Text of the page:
Frozen Water Watch
by Trey Keymoor
With Christmas well and truly upon us once again, outside temperatures plummeting like a drunk on a late-night crane climbing dare, and with the air colder than snow and hail combined, it seemed high time for gou-rou.com's Frozen Water Watch to get under way once more. As in previous years, the gou-rou.com squad will bring you all the vital updates and news about frozen water, helping you, the reader, to prepare for all likelihoods, however unlikely they may seem. This month, science man Trey Keymoor reports.
With the arrival of freezing weather just weeks ago, Beijing residents, shopkeepers and restaurateurs have already started the age old custom of pouring water on the pavements outside their doors and windows in order to create ice. "You see," says Chen Junguo, pointing excitedly at the pavement, "I poured some water out here last night from a mug, and now it has become hard and slippery, whilst simultaneously expanding in volume and becoming slightly tinged with whitish streaks!" Frozen water like this can be especially dangerous to foreigners, who are unused to the slippery conditions underfoot, and are much more likely to fall over than Chinese people (Chinese people have a much better sense of balance due to their use of chopsticks, according to new scientific studies published on the China Daily's website).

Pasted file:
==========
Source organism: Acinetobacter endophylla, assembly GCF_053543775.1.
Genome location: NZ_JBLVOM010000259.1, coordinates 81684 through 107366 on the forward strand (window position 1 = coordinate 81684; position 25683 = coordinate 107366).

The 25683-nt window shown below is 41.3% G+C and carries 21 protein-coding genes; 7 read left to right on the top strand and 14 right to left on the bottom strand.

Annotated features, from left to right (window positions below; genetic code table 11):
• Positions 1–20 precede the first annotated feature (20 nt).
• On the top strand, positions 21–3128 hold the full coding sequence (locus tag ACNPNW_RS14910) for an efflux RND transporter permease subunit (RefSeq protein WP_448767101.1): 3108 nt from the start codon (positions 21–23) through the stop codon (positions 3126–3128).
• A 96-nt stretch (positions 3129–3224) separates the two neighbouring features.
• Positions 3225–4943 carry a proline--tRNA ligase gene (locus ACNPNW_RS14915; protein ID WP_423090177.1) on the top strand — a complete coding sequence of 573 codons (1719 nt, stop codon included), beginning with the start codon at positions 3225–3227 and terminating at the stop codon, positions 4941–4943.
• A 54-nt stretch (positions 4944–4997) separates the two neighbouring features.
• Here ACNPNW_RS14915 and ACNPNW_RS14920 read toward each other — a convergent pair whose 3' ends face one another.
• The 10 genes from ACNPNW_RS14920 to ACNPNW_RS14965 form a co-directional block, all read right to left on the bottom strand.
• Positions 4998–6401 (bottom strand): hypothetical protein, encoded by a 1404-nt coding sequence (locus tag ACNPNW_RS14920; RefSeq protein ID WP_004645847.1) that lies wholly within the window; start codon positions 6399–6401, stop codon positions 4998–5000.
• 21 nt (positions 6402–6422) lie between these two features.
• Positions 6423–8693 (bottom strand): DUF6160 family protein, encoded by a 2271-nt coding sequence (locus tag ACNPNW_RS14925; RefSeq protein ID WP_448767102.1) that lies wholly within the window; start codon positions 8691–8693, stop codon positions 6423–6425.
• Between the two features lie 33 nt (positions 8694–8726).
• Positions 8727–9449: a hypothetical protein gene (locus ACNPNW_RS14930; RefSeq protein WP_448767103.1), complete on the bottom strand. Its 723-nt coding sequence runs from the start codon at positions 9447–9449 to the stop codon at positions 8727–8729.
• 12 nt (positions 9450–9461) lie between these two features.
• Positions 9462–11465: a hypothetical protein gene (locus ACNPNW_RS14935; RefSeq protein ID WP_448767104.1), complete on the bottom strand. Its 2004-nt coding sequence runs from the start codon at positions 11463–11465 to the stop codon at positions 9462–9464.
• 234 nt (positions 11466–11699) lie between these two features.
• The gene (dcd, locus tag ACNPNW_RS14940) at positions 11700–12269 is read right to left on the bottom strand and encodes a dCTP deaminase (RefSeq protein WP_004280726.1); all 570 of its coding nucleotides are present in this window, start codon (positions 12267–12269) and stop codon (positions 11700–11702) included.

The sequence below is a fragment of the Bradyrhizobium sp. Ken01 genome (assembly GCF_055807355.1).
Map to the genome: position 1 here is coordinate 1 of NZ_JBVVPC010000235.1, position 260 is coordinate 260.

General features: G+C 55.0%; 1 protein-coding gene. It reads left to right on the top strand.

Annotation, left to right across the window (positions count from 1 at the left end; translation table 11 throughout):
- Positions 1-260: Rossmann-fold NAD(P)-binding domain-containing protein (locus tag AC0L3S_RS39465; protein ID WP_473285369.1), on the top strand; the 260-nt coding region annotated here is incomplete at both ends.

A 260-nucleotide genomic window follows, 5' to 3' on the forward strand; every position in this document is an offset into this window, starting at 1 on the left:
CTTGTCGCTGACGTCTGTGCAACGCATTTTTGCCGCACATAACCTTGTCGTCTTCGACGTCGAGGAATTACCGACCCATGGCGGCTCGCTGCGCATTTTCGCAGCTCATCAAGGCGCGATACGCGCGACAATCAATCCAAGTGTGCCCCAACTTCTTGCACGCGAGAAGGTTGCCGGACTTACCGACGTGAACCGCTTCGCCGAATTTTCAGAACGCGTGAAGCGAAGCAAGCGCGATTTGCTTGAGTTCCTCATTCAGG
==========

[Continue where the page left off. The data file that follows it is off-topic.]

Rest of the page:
Frozen water hotspots as of 6am on Monday: Residents in these areas have been especially keen on watering the pavement:
North Chaoyang district
So that is it for another month, but remember readers, not all frozen water is bad. As part of gou-rou.com's ongoing commitment to fairness, equality and presenting both sides of the story, below are listed some of frozen water's positive uses:
As ice to cool drinks
To preserve tissue to be used in transplants
Floating platforms to help polar bears across cold water